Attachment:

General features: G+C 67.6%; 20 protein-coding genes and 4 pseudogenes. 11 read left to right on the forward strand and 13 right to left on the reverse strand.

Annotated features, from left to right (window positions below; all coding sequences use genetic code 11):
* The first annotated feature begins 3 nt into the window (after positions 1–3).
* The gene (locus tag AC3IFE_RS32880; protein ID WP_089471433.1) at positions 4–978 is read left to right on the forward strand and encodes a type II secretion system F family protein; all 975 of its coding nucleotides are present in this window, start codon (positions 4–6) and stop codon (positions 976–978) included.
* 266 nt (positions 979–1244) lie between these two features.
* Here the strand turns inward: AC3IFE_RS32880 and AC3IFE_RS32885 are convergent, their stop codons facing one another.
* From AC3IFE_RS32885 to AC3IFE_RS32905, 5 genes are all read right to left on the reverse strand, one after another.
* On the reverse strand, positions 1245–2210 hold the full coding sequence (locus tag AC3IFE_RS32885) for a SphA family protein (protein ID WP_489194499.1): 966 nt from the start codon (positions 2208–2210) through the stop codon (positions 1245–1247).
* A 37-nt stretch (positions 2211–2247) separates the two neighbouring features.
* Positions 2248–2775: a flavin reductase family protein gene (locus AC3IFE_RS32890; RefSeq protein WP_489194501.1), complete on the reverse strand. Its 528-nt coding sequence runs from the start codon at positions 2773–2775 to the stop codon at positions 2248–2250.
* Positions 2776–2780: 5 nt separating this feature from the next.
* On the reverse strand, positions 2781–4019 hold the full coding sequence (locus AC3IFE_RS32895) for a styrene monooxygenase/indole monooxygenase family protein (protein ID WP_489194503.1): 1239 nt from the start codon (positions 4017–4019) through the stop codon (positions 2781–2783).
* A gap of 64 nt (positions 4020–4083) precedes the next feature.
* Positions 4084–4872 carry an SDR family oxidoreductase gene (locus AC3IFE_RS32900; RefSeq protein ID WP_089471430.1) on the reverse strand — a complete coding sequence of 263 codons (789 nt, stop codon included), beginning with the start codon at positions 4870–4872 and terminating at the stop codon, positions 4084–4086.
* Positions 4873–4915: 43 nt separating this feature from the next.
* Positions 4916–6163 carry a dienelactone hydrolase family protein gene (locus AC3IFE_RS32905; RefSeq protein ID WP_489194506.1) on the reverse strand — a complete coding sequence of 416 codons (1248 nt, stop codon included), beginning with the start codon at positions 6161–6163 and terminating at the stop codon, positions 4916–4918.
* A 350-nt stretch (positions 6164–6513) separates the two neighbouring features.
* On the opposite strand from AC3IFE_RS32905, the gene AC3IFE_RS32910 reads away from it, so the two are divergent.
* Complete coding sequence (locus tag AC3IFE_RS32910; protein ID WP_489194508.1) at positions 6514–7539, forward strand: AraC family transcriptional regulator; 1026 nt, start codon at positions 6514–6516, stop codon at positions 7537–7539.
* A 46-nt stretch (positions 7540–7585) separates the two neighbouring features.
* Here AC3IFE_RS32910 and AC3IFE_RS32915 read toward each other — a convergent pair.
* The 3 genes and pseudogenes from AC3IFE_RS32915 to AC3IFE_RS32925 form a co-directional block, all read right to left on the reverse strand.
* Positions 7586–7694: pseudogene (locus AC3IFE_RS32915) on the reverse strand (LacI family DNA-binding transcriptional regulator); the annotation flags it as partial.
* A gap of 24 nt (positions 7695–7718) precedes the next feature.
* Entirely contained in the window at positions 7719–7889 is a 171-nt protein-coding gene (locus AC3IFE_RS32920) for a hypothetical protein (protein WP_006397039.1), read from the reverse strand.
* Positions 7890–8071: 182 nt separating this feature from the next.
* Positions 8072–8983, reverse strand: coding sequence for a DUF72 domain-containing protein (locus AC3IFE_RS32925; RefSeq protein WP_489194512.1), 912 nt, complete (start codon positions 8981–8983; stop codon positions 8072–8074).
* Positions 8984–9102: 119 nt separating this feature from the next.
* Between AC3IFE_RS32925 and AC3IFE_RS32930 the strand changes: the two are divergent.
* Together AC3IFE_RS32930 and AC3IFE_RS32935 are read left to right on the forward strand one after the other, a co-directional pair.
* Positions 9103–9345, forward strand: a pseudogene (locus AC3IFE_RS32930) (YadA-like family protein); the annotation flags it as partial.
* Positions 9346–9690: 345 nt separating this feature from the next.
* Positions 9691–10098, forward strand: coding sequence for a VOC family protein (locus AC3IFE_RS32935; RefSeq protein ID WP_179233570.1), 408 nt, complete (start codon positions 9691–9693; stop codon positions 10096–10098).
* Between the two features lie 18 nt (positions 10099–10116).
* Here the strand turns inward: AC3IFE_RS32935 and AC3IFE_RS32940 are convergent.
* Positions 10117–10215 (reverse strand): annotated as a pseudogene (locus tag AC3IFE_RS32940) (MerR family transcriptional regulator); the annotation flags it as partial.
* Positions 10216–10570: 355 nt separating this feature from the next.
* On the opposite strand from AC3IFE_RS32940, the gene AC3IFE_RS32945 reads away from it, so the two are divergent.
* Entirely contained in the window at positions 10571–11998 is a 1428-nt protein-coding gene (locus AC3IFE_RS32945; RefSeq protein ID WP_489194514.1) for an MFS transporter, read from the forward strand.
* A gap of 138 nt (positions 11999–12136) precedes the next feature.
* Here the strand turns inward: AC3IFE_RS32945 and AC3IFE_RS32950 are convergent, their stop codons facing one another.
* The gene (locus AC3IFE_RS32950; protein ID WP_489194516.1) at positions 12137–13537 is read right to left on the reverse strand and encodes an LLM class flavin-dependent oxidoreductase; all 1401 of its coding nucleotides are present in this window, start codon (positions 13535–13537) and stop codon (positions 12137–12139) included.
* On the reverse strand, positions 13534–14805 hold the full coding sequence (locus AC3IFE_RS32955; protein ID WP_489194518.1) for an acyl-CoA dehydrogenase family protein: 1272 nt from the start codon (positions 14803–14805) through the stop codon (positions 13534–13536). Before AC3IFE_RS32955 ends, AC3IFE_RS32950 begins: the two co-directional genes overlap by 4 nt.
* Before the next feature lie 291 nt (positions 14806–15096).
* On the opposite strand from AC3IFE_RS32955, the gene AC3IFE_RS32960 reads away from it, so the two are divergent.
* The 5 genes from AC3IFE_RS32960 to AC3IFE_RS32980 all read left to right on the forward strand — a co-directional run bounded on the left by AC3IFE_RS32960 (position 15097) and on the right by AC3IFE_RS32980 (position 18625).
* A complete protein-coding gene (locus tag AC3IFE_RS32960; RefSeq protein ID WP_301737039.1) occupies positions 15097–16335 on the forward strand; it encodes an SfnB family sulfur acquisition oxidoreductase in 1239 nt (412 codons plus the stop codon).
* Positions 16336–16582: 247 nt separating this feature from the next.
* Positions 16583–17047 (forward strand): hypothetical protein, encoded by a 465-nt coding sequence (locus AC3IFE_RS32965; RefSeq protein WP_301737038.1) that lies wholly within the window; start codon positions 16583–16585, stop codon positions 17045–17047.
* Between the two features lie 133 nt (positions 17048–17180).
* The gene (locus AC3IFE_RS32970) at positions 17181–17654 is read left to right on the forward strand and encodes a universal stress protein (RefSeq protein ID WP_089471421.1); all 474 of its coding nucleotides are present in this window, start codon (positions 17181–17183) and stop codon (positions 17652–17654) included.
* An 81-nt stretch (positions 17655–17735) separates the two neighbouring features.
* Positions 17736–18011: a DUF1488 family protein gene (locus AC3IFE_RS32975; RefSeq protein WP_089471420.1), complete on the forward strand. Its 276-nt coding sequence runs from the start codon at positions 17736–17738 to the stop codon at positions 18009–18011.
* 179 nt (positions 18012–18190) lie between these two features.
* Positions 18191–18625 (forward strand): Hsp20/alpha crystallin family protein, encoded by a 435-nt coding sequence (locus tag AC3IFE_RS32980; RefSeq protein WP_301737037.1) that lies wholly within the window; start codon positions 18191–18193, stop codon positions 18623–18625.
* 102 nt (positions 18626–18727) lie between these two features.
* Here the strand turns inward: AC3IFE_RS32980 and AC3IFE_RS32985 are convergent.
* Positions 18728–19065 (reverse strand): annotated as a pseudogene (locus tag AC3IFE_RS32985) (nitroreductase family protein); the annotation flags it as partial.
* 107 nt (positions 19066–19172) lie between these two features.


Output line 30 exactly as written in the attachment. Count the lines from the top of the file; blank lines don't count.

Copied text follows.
* Together AC3IFE_RS32930 and AC3IFE_RS32935 are read left to right on the forward strand one after the other, a co-directional pair.